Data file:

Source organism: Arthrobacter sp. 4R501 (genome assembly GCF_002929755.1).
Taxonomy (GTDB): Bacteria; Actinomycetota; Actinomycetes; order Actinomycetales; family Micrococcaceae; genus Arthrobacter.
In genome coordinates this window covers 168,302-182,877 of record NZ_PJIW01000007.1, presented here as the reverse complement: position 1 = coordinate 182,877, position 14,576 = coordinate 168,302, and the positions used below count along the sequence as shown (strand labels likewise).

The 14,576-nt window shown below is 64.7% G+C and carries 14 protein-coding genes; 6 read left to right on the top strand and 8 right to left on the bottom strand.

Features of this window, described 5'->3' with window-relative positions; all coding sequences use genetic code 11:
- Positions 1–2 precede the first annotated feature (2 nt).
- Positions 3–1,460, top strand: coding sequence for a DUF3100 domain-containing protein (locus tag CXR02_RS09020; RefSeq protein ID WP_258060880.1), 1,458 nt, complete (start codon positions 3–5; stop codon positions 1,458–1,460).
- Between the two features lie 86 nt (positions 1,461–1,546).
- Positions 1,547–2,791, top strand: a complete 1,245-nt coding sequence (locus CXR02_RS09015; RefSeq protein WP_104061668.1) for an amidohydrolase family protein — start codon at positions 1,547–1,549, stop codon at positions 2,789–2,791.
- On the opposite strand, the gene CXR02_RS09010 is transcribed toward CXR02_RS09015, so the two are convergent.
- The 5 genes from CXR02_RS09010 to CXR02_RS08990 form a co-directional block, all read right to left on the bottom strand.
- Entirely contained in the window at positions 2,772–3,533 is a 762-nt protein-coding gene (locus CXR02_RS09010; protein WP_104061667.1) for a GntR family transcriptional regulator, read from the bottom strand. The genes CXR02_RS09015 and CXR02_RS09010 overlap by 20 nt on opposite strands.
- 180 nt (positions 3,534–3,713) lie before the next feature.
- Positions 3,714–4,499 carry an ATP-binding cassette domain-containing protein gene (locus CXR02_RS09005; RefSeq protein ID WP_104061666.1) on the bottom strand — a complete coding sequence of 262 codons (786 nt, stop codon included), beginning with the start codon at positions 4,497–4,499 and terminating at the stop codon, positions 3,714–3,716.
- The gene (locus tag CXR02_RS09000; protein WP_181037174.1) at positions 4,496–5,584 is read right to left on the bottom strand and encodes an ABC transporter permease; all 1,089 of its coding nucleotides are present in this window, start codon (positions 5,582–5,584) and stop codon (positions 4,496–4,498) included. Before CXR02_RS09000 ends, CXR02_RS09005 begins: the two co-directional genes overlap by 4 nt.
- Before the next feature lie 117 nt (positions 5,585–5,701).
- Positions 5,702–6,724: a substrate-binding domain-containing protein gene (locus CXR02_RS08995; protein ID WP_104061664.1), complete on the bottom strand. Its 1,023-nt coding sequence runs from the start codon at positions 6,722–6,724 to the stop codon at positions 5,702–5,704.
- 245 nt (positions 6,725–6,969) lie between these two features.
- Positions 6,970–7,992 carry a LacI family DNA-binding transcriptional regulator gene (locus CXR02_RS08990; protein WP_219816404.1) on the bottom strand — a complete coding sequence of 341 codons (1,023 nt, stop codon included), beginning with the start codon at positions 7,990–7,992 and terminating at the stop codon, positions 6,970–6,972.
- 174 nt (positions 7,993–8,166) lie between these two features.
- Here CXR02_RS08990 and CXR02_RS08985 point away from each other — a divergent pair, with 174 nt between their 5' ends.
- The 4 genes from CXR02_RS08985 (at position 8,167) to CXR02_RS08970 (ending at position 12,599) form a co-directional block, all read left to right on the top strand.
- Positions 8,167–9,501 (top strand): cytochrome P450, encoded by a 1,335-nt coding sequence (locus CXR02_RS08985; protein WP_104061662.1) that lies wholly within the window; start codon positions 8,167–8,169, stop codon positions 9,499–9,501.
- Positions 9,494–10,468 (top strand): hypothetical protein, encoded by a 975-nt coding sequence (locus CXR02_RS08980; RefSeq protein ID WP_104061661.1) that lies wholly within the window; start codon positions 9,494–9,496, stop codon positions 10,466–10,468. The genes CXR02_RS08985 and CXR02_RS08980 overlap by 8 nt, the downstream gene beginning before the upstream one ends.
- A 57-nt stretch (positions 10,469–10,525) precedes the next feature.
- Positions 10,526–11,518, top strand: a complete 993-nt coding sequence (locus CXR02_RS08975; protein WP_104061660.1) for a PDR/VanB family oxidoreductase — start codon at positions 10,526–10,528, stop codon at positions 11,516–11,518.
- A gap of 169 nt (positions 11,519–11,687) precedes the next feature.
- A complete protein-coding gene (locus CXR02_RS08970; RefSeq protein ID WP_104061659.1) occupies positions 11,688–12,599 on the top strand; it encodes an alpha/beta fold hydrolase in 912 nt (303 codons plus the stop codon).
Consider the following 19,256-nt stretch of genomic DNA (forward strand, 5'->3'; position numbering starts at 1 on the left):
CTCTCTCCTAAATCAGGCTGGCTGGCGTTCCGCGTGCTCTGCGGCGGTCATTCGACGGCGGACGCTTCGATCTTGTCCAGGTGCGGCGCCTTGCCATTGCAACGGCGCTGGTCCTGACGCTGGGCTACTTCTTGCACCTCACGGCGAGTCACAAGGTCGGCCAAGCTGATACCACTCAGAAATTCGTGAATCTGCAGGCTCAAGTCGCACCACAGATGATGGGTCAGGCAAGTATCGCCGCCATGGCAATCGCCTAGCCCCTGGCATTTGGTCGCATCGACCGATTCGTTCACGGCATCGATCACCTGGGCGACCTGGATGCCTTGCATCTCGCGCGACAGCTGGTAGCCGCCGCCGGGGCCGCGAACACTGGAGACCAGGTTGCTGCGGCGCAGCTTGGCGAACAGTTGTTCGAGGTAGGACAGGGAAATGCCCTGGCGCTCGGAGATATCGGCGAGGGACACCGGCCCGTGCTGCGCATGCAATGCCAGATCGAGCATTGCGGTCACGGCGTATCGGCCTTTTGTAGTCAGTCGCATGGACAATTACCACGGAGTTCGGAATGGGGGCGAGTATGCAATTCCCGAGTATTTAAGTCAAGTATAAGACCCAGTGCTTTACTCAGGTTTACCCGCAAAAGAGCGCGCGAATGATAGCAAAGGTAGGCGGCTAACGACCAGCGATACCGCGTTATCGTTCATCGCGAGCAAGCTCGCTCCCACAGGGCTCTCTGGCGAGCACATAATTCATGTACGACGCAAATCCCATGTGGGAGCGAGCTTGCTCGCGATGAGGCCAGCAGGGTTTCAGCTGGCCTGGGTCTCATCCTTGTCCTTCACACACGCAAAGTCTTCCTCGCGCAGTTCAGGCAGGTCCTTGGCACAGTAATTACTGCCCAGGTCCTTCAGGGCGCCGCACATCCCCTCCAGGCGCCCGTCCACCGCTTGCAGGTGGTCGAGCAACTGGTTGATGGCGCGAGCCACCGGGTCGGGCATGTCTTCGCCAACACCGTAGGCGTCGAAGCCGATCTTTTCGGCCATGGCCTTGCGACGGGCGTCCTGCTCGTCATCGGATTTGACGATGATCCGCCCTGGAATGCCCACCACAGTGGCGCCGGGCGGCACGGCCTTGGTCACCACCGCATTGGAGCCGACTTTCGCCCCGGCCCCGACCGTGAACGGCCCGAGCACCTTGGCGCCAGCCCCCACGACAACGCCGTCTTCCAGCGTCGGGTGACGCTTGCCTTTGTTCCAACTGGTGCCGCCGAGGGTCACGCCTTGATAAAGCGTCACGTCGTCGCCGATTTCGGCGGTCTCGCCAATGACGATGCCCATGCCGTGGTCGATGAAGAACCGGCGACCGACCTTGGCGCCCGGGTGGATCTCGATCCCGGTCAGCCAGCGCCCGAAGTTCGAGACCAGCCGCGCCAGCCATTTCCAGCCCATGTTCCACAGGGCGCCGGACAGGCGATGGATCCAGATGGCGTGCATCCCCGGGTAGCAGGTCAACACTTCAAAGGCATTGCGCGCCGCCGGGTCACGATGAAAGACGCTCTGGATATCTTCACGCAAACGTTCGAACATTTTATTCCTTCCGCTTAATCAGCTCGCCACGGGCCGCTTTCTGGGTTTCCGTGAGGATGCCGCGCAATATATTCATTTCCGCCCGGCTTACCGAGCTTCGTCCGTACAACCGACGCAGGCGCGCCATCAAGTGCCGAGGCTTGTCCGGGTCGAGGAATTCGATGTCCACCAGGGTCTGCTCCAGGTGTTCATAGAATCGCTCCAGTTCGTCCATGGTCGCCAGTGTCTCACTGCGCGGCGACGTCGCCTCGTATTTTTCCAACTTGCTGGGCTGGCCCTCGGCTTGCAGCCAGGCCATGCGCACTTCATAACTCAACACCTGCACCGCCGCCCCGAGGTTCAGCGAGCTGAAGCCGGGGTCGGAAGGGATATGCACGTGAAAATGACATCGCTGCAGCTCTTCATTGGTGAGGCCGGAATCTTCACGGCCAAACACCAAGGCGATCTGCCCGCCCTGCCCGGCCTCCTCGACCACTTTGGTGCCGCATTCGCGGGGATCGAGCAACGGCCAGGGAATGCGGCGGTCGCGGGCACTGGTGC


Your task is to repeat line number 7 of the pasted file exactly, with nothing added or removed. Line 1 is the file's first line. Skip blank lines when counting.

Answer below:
- Positions 3–1,460, top strand: coding sequence for a DUF3100 domain-containing protein (locus tag CXR02_RS09020; RefSeq protein ID WP_258060880.1), 1,458 nt, complete (start codon positions 3–5; stop codon positions 1,458–1,460).